Friday, July 23, 2010
I volunteer at the Radio Reading Service because I know first hand how important the service is to the visually impaired in our community.
More than 20 years ago, Mom realized something was wrong with her vision. First, the Venetian blinds looked all wobbly. Then, depending on which eye she used, the camera was broken or not. Once, Mom threw out a brand new box of pens because they “didn’t write.”
Mom is virtually blind as a result of Macular Degeneration.
Mom used to read to us kids when I was little. I, in turn, read to my younger siblings. And when I had kids of my own, I read to them. Now through the RRS, I read to Mom. For her and others who use the service, the station is a way for individuals to keep up with the news beyond what’s available via TV and radio. The RRS volunteers bring the printed word to those who can no longer read for themselves. And we are honored to do it.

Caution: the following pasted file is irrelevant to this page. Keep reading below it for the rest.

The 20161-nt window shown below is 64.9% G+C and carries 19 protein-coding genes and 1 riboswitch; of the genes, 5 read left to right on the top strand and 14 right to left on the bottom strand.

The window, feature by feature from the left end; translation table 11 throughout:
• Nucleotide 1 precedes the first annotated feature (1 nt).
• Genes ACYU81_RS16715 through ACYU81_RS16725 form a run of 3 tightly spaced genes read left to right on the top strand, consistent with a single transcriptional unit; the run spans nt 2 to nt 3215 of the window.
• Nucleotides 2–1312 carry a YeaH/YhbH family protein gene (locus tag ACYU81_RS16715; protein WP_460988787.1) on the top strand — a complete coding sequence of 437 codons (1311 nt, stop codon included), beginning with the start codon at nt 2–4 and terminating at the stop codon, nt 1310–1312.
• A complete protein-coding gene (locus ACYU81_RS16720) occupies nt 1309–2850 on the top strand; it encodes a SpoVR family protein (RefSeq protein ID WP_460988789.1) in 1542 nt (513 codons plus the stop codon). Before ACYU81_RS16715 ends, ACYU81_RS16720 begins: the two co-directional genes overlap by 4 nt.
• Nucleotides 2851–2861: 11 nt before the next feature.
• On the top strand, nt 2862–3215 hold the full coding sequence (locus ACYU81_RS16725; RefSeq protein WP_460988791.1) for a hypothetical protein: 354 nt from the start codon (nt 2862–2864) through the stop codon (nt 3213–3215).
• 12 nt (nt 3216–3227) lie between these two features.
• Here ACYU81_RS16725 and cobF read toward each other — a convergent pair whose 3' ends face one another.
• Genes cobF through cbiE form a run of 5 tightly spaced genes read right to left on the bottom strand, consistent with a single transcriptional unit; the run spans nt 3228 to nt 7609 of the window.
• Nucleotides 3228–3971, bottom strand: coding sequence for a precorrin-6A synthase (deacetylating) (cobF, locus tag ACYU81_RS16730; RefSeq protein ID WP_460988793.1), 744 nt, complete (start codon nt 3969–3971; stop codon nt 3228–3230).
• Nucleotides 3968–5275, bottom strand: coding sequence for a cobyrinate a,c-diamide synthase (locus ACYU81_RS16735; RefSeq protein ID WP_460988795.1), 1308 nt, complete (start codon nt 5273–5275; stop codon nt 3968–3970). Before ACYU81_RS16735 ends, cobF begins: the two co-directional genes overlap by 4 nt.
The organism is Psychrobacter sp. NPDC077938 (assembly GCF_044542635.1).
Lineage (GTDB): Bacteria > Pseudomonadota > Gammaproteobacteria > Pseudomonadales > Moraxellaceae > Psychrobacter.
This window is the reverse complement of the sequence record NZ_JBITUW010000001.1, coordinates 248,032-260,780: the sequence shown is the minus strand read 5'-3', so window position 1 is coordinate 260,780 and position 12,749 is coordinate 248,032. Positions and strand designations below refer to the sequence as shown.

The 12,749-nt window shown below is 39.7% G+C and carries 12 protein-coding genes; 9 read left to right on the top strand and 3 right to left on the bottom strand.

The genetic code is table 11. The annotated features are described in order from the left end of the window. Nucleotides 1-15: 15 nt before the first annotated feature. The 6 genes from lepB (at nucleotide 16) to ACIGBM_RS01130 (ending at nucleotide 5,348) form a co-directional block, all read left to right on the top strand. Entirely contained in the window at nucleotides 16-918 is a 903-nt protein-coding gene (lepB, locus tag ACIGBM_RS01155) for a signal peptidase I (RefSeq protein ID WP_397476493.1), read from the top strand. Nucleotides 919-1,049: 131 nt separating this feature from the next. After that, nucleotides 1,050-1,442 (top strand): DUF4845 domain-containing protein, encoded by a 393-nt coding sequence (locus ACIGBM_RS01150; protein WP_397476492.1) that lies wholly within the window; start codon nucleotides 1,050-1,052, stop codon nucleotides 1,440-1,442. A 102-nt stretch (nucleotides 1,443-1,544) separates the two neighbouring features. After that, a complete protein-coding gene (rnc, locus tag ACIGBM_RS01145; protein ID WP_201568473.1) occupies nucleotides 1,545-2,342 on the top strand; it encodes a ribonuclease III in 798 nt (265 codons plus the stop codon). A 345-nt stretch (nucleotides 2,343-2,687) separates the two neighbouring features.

After I retired more than five years ago, I became a regular volunteer reader and occasional substitute for the Union Tribune. I enjoy the interaction with my reading partners as we decide how best to cover that day’s news. I also record a segment of the North County Times, covering stories not in the UT.
It’s great: I have fun and at the same time give to others!
The KPBS Radio Reading Service has been a part of KPBS since 1975, providing a vital service to the visually impaired. Volunteers read newspapers, magazines, books and other printed materials though a closed radio frequency. More information is available at kpbsreadingservice.org.